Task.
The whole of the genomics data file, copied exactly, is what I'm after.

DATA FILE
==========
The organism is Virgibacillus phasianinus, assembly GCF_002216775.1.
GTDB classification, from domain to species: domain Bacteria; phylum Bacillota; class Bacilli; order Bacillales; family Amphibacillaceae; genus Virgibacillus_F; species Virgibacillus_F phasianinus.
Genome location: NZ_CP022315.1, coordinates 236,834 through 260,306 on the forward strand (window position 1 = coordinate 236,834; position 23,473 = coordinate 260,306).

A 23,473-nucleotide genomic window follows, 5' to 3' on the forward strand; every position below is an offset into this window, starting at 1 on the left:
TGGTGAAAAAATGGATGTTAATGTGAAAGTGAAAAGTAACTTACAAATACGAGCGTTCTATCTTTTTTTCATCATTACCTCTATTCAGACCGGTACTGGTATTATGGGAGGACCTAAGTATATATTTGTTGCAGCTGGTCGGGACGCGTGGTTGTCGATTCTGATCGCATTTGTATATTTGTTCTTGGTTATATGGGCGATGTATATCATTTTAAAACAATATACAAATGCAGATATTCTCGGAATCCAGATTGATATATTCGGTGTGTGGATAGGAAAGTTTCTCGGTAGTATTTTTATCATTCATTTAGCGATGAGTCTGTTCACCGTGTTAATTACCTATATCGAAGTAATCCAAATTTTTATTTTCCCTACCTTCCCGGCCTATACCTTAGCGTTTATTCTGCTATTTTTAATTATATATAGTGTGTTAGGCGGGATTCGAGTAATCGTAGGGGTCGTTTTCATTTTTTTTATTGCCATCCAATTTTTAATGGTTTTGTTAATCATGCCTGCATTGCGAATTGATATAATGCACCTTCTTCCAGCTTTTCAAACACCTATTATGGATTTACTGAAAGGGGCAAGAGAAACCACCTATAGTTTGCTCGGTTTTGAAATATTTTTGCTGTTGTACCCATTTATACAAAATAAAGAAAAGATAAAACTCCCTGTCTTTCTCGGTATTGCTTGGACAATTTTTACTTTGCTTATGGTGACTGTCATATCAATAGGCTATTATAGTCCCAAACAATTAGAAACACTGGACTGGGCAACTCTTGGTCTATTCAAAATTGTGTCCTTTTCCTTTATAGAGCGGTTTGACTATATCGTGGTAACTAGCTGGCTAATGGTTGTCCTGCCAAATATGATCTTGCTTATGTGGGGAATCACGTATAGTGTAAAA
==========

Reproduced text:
The organism is Virgibacillus phasianinus, assembly GCF_002216775.1.
GTDB classification, from domain to species: domain Bacteria; phylum Bacillota; class Bacilli; order Bacillales; family Amphibacillaceae; genus Virgibacillus_F; species Virgibacillus_F phasianinus.
Genome location: NZ_CP022315.1, coordinates 236,834 through 260,306 on the forward strand (window position 1 = coordinate 236,834; position 23,473 = coordinate 260,306).

A 23,473-nucleotide genomic window follows, 5' to 3' on the forward strand; every position below is an offset into this window, starting at 1 on the left:
TGGTGAAAAAATGGATGTTAATGTGAAAGTGAAAAGTAACTTACAAATACGAGCGTTCTATCTTTTTTTCATCATTACCTCTATTCAGACCGGTACTGGTATTATGGGAGGACCTAAGTATATATTTGTTGCAGCTGGTCGGGACGCGTGGTTGTCGATTCTGATCGCATTTGTATATTTGTTCTTGGTTATATGGGCGATGTATATCATTTTAAAACAATATACAAATGCAGATATTCTCGGAATCCAGATTGATATATTCGGTGTGTGGATAGGAAAGTTTCTCGGTAGTATTTTTATCATTCATTTAGCGATGAGTCTGTTCACCGTGTTAATTACCTATATCGAAGTAATCCAAATTTTTATTTTCCCTACCTTCCCGGCCTATACCTTAGCGTTTATTCTGCTATTTTTAATTATATATAGTGTGTTAGGCGGGATTCGAGTAATCGTAGGGGTCGTTTTCATTTTTTTTATTGCCATCCAATTTTTAATGGTTTTGTTAATCATGCCTGCATTGCGAATTGATATAATGCACCTTCTTCCAGCTTTTCAAACACCTATTATGGATTTACTGAAAGGGGCAAGAGAAACCACCTATAGTTTGCTCGGTTTTGAAATATTTTTGCTGTTGTACCCATTTATACAAAATAAAGAAAAGATAAAACTCCCTGTCTTTCTCGGTATTGCTTGGACAATTTTTACTTTGCTTATGGTGACTGTCATATCAATAGGCTATTATAGTCCCAAACAATTAGAAACACTGGACTGGGCAACTCTTGGTCTATTCAAAATTGTGTCCTTTTCCTTTATAGAGCGGTTTGACTATATCGTGGTAACTAGCTGGCTAATGGTTGTCCTGCCAAATATGATCTTGCTTATGTGGGGAATCACGTATAGTGTAAAA